Wimmers Fits Twins Prototype





Most organizations are fanatics about the fastball. The Twins consider themselves connoisseurs of the change.

The franchise that rode the offspeed pitches of Brad Radke and Johan Santana into the playoffs over the past decade displayed its preference for the changeup once more on draft day by selecting Ohio State righthander Alex Wimmers with the 21st overall pick.

Wimmers has a fastball that reaches 92 mph and a curveball that's already a polished pitch. But the back-to-back Big Ten pitcher of the year attracted the Twins' attention with one of the best changeups they had ever seen in a college pitcher.

"He closes out hitters with it," said Mike Radcliff, the Twins' vice president of player personnel. "It could very well be a top-of-the-scale change. It can be a plus pitch now. And that's very unique."

Well, not for the Twins. Wimmers, who went 9-0, 1.60 despite missing three starts with a hamstring injury during his just-completed junior season with the Buckeyes, is a prototype Twins pitcher, closely resembling current starters Scott Baker, Kevin Slowey and Nick Blackburn. He's smart, he has more than one pitch, and above all, he throws strikes.

"Don't walk batters—trust your stuff," Wimmers said of his pitching philosophy. "I feel like I fit perfectly into their organization."

So do the Twins. They sent eight different scouts to examine Wimmers, and all were enthused by his confidence in four different pitches. Special assignment scout Joe McIlvaine said Wimmer's change "is as good as any major leaguer."

Still, "he's not a soft tosser—he'll touch 92, 93 mph when he needs it," said scouting director Deron Johnson. "But with that changeup and a couple more, he's got a full mix of pitches."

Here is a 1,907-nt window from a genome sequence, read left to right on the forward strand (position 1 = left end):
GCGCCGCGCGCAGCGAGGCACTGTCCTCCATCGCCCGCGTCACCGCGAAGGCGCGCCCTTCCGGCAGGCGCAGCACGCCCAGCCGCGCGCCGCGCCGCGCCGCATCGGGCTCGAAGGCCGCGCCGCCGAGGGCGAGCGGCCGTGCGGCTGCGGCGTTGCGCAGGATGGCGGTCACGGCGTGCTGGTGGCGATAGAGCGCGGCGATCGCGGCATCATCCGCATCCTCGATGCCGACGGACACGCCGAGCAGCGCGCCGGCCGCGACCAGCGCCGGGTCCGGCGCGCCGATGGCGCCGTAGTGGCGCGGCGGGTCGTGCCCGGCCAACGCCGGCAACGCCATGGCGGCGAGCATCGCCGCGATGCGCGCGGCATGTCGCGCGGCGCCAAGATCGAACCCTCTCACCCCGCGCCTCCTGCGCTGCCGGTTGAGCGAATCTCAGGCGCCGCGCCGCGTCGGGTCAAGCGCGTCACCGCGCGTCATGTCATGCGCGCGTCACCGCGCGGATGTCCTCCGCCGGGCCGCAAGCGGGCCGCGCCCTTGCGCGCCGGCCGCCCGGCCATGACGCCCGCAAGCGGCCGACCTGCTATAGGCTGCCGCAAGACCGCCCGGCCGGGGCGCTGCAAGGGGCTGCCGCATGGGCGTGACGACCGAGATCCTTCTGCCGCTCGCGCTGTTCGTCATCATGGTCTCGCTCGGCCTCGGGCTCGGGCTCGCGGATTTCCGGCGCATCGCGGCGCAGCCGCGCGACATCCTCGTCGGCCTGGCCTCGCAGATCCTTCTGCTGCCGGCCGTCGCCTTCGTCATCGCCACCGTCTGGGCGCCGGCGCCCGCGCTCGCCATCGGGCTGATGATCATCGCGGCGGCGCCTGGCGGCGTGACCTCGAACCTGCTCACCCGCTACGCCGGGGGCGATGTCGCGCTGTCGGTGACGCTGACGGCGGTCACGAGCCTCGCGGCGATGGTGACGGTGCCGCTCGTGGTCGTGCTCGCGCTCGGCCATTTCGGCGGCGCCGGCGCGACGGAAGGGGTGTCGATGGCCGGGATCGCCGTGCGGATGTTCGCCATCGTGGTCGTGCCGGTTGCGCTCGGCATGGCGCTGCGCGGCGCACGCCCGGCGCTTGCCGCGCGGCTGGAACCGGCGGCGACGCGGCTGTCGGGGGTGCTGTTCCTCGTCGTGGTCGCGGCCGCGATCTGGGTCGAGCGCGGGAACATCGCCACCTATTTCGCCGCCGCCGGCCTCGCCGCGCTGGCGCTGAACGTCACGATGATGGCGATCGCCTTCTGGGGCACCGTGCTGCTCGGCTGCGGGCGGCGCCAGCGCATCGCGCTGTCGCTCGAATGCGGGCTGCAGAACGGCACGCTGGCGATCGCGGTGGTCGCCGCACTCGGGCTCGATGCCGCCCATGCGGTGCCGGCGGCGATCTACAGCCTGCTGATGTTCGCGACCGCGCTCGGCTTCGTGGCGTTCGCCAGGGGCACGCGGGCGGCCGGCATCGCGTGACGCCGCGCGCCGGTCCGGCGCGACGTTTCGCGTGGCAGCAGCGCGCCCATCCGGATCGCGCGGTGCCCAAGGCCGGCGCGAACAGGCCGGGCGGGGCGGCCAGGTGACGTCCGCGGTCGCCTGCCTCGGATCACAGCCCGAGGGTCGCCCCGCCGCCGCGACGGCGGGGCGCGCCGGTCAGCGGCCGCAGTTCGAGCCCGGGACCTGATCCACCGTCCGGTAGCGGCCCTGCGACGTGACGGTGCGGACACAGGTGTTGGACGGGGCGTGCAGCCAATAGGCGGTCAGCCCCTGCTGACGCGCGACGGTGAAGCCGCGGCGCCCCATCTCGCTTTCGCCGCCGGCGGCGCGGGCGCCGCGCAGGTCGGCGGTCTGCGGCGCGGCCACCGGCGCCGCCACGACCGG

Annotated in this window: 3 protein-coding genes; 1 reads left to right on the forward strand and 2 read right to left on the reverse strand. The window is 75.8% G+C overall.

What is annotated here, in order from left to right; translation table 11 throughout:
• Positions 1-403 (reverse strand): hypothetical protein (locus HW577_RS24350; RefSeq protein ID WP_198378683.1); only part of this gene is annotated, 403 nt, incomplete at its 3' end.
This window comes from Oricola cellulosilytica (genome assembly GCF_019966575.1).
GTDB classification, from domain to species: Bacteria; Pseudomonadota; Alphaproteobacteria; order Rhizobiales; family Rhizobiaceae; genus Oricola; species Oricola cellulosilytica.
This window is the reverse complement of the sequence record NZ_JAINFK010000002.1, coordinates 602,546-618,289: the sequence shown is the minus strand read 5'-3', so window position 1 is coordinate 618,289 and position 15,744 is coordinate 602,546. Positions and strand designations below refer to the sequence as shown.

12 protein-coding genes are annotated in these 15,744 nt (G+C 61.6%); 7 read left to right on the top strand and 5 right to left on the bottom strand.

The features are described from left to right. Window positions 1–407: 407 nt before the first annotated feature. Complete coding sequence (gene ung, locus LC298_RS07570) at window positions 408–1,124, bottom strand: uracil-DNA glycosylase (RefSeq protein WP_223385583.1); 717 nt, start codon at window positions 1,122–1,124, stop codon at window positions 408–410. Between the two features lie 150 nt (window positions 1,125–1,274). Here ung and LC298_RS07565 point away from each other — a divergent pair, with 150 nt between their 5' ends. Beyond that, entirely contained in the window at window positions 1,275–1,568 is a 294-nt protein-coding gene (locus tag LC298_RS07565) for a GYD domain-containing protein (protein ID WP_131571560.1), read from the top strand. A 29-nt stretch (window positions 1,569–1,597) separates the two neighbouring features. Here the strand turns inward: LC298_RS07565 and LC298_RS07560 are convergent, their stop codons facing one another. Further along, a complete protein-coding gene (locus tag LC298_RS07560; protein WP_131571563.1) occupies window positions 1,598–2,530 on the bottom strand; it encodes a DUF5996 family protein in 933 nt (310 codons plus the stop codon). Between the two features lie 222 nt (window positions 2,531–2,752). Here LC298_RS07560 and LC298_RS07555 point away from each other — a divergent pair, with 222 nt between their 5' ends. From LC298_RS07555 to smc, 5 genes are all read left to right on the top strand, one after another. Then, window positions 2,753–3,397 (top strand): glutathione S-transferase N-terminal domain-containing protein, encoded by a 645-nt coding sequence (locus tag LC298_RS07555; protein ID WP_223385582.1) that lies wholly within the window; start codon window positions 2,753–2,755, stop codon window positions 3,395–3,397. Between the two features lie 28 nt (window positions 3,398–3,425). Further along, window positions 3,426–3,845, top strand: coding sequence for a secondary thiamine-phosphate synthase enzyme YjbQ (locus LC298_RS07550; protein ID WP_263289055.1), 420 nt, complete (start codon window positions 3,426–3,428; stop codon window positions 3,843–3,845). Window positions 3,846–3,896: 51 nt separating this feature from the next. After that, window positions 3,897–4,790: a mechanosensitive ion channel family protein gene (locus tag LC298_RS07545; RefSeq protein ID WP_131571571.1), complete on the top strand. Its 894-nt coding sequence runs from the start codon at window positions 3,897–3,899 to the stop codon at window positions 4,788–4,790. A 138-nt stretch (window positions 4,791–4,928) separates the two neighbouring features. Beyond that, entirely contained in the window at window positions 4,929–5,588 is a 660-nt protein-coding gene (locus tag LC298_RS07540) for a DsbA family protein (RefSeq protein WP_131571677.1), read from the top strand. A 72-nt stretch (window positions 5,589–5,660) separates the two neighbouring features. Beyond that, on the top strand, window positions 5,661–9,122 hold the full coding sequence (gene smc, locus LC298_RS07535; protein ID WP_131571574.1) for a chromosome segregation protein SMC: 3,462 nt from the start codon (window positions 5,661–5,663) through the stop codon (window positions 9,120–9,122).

And now he's got a new goal, too: To someday throw that changeup to Joe Mauer.

"That would be a treat, especially in the new ballpark," said Wimmers, whom the Twins feel confident about signing. "I'm absolutely thrilled. I'm at a loss for words."

TWIN KILLINGS

• After bringing Dominican shortstop Miguel Angel Sano to Florida for spring training, the Twins decided to place the 17-year-old from San Pedro de Macoris in the Rookie-level Dominican Summer League to allow him to make the transition to pro ball more gradually. Sano, signed last year for $3.15 million, could return for the end of the Rookie-level Gulf Coast League season.

• Former first-round pick Chris Parmelee was pressing under the weight of a five-week slump in Double-A New Britain, so the Twins sent the 22-year-old first baseman back to high Class A Fort Myers. The "little break," as Radcliff described it, seemed to work: Parmelee, batting just .186/.241/.333 in 28 games at New Britain, immediately went on a .342/.438/.474 tear for Fort Myers.